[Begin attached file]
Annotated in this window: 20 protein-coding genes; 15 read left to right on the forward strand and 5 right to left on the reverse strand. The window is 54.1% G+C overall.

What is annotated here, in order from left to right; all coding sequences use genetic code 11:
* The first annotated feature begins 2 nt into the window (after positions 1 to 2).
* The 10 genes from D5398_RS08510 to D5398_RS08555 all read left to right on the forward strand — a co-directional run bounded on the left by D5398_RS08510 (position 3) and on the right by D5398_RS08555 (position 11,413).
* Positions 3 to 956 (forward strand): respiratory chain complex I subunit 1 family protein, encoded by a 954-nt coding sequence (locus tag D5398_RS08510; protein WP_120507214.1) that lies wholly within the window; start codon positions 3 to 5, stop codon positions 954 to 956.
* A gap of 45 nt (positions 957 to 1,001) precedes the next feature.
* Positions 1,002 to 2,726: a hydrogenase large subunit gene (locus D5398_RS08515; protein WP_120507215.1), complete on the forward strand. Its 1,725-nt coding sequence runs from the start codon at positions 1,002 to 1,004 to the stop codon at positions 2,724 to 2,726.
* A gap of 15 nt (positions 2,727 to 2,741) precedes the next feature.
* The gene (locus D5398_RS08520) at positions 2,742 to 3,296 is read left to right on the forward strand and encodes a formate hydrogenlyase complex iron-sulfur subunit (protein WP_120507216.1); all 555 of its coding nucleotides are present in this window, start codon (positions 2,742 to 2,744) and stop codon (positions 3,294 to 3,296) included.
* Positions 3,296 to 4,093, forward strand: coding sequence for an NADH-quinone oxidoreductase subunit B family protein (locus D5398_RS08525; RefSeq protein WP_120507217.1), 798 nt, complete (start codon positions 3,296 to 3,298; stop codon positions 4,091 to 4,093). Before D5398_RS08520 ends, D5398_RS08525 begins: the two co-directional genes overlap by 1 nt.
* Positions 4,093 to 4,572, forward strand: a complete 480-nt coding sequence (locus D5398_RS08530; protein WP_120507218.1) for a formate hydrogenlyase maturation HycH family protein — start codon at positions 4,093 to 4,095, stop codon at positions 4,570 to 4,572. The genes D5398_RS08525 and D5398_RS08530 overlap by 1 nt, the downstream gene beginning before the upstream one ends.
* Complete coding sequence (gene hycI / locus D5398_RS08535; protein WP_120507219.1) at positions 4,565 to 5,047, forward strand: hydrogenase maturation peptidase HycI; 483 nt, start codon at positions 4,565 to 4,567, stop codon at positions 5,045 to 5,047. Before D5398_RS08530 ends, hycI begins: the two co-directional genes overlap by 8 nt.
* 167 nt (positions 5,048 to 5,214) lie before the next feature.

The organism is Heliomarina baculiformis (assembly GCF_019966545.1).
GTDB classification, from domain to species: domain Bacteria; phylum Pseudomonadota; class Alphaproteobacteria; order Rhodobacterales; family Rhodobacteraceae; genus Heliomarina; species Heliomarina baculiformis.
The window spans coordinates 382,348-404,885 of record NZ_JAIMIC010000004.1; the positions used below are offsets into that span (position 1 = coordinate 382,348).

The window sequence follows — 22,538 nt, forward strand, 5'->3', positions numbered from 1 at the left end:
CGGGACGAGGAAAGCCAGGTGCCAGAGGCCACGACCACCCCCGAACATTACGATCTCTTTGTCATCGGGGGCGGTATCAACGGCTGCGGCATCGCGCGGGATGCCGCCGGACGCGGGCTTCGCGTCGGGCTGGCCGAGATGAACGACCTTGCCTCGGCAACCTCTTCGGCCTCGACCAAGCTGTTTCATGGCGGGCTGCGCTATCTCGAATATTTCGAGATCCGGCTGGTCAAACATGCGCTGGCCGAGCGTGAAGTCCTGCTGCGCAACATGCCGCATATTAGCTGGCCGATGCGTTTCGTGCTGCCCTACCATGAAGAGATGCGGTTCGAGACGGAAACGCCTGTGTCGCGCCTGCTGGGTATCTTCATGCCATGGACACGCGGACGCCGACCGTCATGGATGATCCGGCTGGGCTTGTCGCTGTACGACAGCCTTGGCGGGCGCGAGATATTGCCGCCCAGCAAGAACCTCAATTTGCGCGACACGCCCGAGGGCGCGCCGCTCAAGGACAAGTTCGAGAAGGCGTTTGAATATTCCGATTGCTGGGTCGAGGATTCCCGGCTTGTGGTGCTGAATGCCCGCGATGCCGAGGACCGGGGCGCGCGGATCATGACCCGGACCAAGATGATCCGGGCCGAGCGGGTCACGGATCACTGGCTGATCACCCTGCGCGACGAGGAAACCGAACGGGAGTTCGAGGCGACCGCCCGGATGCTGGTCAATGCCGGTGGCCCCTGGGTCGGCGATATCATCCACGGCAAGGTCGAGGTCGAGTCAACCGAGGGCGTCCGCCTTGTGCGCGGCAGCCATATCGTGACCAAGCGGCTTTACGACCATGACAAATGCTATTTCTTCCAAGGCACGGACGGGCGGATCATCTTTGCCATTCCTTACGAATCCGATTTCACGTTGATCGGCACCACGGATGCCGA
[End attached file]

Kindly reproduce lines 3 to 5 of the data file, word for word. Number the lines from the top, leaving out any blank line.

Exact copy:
* The first annotated feature begins 2 nt into the window (after positions 1 to 2).
* The 10 genes from D5398_RS08510 to D5398_RS08555 all read left to right on the forward strand — a co-directional run bounded on the left by D5398_RS08510 (position 3) and on the right by D5398_RS08555 (position 11,413).
* Positions 3 to 956 (forward strand): respiratory chain complex I subunit 1 family protein, encoded by a 954-nt coding sequence (locus tag D5398_RS08510; protein WP_120507214.1) that lies wholly within the window; start codon positions 3 to 5, stop codon positions 954 to 956.